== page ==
Face Coverings Will Be Mandatory For All Passengers At LAX
Updated at 4 p.m. ET
As the city of Los Angeles begins to ease some of the shelter-in-place restrictions put in the place to stem the spread of the coronavirus, another mandate will go into effect next week.
Anyone traveling through Los Angeles International Airport will be required to wear a mask or another type of face covering.
"The new requirement aligns with what many airlines are doing as well," Los Angeles Mayor Eric Garcetti said at a press briefing Wednesday. "Right now many airlines require that passengers and flight crews wear face coverings on flights. And these are steps that will help us all be safer."
Garcetti's announcement comes as business and resident restrictions are beginning to ease in Los Angeles. Beginning Friday, retailers including clothing stores, florists and sporting goods stores can open for curbside pickup. In-store shopping is still prohibited.
On Saturday, most trails and golf courses can reopen so long as virus prevention measures such as social distancing and face coverings are implemented.
The new face mask requirements at airports will go into effect on May 11. Acceptable coverings include bandanas, scarves, and T-shirts held in place, according to the LAX Twitter account.
Amtrak announced face coverings will be mandatory for "all customers in stations and on trains and thruway buses" also beginning on Monday.
Several air carriers, including Frontier, Jet Blue, and United are requiring passengers to wear face coverings.
Currently there is no such mandate from the Transportation Security Administration requiring passengers to wear face coverings at the nation's airports, though a report from Reuters this week suggests that change is under consideration.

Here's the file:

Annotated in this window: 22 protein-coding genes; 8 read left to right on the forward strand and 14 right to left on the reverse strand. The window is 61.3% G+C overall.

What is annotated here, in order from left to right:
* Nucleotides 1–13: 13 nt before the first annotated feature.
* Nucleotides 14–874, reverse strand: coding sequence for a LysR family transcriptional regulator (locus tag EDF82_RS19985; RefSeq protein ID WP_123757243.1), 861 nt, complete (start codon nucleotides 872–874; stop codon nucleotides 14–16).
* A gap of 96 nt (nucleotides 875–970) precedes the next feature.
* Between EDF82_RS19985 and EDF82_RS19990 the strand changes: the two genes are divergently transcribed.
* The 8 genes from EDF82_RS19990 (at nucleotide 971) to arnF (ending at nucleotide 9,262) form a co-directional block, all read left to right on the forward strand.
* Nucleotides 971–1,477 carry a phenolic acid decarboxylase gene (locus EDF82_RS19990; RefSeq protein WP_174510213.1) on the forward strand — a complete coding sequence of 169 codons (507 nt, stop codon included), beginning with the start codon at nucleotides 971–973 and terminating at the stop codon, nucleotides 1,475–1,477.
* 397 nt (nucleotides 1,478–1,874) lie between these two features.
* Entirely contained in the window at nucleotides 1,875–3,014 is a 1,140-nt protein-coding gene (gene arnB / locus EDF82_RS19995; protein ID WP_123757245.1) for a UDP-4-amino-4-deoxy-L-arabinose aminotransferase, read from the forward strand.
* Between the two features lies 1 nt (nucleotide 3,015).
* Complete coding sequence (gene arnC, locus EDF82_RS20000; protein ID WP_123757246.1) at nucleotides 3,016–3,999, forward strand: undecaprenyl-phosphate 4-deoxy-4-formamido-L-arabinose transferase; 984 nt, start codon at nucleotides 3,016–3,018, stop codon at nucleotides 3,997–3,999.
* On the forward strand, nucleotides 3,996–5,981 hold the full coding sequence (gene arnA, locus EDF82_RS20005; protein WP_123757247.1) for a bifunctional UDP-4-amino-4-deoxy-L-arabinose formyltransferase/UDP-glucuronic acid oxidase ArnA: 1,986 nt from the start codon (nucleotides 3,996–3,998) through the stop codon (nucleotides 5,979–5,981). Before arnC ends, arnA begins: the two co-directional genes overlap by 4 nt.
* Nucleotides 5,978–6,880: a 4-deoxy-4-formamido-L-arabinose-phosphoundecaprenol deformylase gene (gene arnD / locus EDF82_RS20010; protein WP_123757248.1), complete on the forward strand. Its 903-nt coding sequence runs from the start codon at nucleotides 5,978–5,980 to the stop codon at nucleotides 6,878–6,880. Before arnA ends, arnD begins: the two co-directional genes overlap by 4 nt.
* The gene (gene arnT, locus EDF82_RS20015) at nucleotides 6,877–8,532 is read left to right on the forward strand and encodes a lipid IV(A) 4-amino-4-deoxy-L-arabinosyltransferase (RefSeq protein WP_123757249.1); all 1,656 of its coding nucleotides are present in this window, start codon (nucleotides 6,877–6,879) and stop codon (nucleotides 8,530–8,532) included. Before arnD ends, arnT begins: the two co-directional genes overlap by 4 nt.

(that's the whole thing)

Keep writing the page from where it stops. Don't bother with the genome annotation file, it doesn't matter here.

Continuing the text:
The TSA said Thursdaythat "a TSA officer may ask you to adjust the mask during the security screening process."
It also recommends passengers wash their hands directly before and after completing the security screening process and place personal items like wallets and cell phones in carry-on luggage so it can all be screened though checkpoint X-ray systems.
TSA also reports that 534 of its employees have tested positive for COVID-19, including six that have died from coronavirus-related complications.
The debate over mandating face masks at the nation's airports reached Capitol Hill during a Senate Commerce, Science and Transportation committee hearing on the effects of COVID-19 on the aviation industry.
"It would be my belief that airport workers and people passing through airports would be wearing face masks for the foreseeable future," Todd Hauptli, the head of the American Association of Airport Executives told the committee Wednesday.
He added that federal public health agencies, including the Centers for Disease Control and Prevention and the Department of Health and Human Services, need to issue nationwide guidelines.
Hauptli said doing so would "make sure we have a consistent approach throughout the travel experience, no matter which airline or which airport you travel though."
The airline industry has been decimated by the rapid spread of the virus, as travelers have largely stayed away from airports. In late March, a federal relief package directed more than $30 billion dollars in direct government relief to the industry, including $25 billion for commercial airlines.
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